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Broad Topics > Using, Applying and Reasoning about Mathematics > Generalising Magic Squares II

Age 14 to 18

An article which gives an account of some properties of magic squares. AMGM

Age 14 to 16 Challenge Level:

Can you use the diagram to prove the AM-GM inequality? Multiplication Square

Age 14 to 16 Challenge Level:

Pick a square within a multiplication square and add the numbers on each diagonal. What do you notice? Janine's Conjecture

Age 14 to 16 Challenge Level:

Janine noticed, while studying some cube numbers, that if you take three consecutive whole numbers and multiply them together and then add the middle number of the three, you get the middle number. . . . Odd Differences

Age 14 to 16 Challenge Level:

The diagram illustrates the formula: 1 + 3 + 5 + ... + (2n - 1) = n² Use the diagram to show that any odd number is the difference of two squares. More Twisting and Turning

Age 11 to 16 Challenge Level:

It would be nice to have a strategy for disentangling any tangled ropes... All Tangled Up

Age 14 to 18 Challenge Level:

Can you tangle yourself up and reach any fraction? One, Three, Five, Seven

Age 11 to 16 Challenge Level:

A game for 2 players. Set out 16 counters in rows of 1,3,5 and 7. Players take turns to remove any number of counters from a row. The player left with the last counter looses. Steel Cables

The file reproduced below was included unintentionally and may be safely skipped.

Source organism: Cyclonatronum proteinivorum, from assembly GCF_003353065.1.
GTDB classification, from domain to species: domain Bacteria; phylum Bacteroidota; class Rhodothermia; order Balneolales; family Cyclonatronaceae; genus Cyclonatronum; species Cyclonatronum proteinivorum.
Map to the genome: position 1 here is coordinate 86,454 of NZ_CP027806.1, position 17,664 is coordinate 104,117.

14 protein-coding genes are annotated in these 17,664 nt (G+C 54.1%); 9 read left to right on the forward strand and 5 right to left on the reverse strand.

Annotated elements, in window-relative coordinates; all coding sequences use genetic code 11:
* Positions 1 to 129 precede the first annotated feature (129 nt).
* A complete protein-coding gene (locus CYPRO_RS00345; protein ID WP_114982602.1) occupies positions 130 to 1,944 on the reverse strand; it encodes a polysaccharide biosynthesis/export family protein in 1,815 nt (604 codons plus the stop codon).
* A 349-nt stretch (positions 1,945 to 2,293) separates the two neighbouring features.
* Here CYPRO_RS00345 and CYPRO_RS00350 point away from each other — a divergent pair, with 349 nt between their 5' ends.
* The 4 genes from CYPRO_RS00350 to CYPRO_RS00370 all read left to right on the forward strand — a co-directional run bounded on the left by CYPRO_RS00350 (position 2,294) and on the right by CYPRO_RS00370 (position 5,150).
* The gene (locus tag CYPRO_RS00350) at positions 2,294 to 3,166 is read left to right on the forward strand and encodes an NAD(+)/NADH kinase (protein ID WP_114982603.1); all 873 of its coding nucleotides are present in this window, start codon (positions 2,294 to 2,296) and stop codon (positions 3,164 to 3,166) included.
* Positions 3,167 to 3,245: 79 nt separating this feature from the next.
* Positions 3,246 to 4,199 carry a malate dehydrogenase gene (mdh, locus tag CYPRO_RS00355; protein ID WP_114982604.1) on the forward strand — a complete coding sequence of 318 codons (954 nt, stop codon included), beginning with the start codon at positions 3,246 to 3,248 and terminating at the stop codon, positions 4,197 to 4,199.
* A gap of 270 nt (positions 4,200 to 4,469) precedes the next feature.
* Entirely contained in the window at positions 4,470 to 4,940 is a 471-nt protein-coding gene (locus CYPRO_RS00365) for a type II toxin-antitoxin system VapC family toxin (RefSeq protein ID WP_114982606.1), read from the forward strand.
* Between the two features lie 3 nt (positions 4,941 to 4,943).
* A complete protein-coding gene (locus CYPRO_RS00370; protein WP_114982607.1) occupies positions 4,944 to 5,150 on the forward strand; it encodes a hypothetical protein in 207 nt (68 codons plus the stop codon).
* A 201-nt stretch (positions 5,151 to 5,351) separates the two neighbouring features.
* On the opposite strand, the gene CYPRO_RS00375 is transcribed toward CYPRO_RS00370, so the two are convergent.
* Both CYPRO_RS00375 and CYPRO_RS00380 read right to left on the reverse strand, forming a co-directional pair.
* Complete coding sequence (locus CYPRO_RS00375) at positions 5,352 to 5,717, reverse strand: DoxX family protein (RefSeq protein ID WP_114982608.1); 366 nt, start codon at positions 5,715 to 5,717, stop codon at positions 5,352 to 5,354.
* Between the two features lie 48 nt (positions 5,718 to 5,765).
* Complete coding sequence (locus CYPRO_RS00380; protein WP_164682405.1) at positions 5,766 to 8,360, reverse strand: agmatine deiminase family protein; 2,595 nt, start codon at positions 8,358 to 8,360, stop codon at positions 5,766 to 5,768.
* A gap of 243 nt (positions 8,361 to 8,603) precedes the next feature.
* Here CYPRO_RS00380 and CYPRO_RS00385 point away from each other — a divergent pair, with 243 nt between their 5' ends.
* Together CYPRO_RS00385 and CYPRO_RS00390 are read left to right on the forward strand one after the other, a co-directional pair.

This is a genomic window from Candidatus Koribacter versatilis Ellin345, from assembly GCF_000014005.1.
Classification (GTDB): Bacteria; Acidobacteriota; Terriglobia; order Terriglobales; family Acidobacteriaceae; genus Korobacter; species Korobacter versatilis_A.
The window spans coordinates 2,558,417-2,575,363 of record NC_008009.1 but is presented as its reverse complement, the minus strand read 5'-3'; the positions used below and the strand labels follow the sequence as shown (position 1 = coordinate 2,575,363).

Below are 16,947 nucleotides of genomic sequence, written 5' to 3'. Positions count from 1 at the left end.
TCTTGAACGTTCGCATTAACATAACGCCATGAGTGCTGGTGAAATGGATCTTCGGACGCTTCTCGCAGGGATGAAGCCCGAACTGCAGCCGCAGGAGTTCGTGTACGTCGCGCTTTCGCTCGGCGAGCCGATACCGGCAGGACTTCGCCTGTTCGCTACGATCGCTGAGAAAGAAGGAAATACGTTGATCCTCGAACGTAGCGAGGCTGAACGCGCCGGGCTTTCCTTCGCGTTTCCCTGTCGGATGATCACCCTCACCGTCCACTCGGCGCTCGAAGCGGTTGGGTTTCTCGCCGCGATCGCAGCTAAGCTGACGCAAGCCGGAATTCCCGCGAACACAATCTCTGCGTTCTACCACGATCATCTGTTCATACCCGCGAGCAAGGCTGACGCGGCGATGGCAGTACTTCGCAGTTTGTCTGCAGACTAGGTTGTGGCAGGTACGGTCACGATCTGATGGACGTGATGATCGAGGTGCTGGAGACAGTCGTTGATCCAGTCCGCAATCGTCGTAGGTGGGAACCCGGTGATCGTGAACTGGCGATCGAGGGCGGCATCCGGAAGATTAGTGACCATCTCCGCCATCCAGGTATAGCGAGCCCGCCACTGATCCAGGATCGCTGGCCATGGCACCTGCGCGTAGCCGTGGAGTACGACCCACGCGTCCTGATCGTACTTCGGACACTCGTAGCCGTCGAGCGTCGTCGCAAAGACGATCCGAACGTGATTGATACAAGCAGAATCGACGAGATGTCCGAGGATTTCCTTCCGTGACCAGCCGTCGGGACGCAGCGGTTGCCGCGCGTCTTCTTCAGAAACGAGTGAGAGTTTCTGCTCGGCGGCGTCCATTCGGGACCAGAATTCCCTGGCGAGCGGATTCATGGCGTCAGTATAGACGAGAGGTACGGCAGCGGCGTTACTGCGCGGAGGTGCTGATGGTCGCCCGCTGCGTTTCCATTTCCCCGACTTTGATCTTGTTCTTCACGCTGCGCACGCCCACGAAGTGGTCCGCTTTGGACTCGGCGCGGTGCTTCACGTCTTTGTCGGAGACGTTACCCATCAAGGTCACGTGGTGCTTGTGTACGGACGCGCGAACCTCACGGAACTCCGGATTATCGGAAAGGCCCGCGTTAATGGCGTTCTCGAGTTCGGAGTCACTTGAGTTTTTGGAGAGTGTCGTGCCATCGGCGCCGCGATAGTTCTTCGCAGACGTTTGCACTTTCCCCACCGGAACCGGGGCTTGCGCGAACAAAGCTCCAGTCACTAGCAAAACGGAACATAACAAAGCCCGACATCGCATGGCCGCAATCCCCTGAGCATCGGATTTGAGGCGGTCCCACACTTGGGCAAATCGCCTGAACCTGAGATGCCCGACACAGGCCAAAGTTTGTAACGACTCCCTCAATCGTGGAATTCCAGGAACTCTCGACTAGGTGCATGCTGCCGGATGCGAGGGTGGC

Age 14 to 16 Challenge Level:

Some students have been working out the number of strands needed for different sizes of cable. Can you make sense of their solutions? Lower Bound

Age 14 to 16 Challenge Level:

What would you get if you continued this sequence of fraction sums? 1/2 + 2/1 = 2/3 + 3/2 = 3/4 + 4/3 = Sums of Pairs

Age 11 to 16 Challenge Level:

Jo has three numbers which she adds together in pairs. When she does this she has three different totals: 11, 17 and 22 What are the three numbers Jo had to start with?” Harmonic Triangle

Age 14 to 16 Challenge Level:

Can you see how to build a harmonic triangle? Can you work out the next two rows? Pinned Squares

Age 14 to 16 Challenge Level:

What is the total number of squares that can be made on a 5 by 5 geoboard? Magic Squares

Age 14 to 18

An account of some magic squares and their properties and and how to construct them for yourself. Games Related to Nim

Age 5 to 16

This article for teachers describes several games, found on the site, all of which have a related structure that can be used to develop the skills of strategic planning. What's Possible?

Age 14 to 16 Challenge Level:

Many numbers can be expressed as the difference of two perfect squares. What do you notice about the numbers you CANNOT make? Pair Products

Age 14 to 16 Challenge Level:

Choose four consecutive whole numbers. Multiply the first and last numbers together. Multiply the middle pair together. What do you notice? Square Pizza

Age 14 to 16 Challenge Level:

Can you show that you can share a square pizza equally between two people by cutting it four times using vertical, horizontal and diagonal cuts through any point inside the square? Regular Hexagon Loops